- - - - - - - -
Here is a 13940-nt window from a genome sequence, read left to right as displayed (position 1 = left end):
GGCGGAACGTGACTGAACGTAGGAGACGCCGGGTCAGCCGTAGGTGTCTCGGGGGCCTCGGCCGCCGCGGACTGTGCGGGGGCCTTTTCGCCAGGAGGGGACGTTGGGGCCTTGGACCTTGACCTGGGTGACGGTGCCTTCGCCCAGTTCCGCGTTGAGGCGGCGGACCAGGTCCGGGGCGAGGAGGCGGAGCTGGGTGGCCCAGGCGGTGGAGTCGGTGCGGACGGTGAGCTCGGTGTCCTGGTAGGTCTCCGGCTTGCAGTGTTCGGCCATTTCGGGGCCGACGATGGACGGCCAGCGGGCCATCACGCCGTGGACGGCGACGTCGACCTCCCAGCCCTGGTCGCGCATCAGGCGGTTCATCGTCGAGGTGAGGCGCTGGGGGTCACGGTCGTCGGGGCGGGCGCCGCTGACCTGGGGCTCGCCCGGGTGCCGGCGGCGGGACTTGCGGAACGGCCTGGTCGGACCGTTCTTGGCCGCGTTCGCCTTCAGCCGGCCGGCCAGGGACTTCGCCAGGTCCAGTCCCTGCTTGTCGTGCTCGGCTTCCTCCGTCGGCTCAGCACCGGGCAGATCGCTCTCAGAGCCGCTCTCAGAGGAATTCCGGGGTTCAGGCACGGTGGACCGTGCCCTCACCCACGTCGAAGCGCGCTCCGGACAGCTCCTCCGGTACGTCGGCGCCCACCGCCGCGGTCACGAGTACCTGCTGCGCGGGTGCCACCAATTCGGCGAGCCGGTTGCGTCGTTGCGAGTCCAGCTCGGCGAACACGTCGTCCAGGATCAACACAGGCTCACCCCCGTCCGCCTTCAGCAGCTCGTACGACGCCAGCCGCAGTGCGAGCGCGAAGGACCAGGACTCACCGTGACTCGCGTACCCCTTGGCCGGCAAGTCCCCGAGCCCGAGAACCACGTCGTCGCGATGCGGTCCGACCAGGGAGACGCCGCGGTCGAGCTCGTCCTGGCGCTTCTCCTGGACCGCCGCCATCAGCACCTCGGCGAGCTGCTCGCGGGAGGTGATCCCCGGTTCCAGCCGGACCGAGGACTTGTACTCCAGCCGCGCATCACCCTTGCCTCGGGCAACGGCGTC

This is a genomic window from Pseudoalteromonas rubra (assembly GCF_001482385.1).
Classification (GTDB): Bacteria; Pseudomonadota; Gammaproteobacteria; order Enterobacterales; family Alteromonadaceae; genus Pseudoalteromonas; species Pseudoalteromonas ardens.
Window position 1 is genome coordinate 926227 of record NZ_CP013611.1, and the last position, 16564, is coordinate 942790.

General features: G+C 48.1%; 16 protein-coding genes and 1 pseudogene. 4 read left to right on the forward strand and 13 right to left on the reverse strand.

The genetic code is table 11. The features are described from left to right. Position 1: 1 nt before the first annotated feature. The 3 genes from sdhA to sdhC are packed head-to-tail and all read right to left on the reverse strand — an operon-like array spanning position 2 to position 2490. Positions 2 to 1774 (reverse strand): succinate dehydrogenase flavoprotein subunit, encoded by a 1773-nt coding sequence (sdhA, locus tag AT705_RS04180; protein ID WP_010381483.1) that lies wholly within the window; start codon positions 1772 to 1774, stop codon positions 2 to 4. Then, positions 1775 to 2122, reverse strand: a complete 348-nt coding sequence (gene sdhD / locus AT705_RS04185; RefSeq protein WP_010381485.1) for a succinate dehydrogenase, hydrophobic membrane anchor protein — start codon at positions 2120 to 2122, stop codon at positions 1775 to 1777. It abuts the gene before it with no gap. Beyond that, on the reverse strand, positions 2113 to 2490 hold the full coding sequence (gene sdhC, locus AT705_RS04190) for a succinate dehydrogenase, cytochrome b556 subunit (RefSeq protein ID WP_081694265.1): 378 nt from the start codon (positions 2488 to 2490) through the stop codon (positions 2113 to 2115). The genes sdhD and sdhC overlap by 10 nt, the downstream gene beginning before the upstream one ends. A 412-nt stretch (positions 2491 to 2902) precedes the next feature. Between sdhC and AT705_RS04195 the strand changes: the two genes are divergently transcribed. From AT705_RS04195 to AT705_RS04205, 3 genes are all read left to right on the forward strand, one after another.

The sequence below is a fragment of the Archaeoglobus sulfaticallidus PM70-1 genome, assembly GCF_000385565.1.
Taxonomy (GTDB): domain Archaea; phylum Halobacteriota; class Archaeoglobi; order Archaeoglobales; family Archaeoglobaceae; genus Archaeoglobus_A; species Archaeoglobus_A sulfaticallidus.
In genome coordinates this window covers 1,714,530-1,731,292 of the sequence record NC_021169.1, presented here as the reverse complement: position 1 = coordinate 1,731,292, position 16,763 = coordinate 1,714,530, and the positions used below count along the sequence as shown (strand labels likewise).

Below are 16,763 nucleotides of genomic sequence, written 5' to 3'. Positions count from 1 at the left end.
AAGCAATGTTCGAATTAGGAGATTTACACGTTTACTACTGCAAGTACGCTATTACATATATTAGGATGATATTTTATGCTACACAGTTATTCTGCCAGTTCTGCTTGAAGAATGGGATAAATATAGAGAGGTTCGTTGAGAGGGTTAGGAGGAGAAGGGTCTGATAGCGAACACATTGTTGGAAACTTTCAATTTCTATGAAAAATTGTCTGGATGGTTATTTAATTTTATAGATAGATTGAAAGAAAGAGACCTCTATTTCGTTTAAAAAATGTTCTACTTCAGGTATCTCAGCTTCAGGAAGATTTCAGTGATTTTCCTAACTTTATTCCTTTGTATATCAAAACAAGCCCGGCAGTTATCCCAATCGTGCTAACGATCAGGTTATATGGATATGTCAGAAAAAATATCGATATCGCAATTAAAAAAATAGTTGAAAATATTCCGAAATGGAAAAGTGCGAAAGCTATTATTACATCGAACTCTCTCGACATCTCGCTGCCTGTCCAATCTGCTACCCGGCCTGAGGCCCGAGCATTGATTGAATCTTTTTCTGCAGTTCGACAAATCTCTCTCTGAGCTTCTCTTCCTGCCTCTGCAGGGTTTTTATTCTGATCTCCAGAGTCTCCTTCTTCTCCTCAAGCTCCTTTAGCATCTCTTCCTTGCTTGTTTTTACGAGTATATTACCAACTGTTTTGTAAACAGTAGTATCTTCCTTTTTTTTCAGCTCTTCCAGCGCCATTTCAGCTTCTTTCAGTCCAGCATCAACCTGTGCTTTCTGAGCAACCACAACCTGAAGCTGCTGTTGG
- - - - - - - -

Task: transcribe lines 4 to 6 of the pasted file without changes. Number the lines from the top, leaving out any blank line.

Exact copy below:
Classification (GTDB): Bacteria; Pseudomonadota; Gammaproteobacteria; order Enterobacterales; family Alteromonadaceae; genus Pseudoalteromonas; species Pseudoalteromonas ardens.
Window position 1 is genome coordinate 926227 of record NZ_CP013611.1, and the last position, 16564, is coordinate 942790.

General features: G+C 48.1%; 16 protein-coding genes and 1 pseudogene. 4 read left to right on the forward strand and 13 right to left on the reverse strand.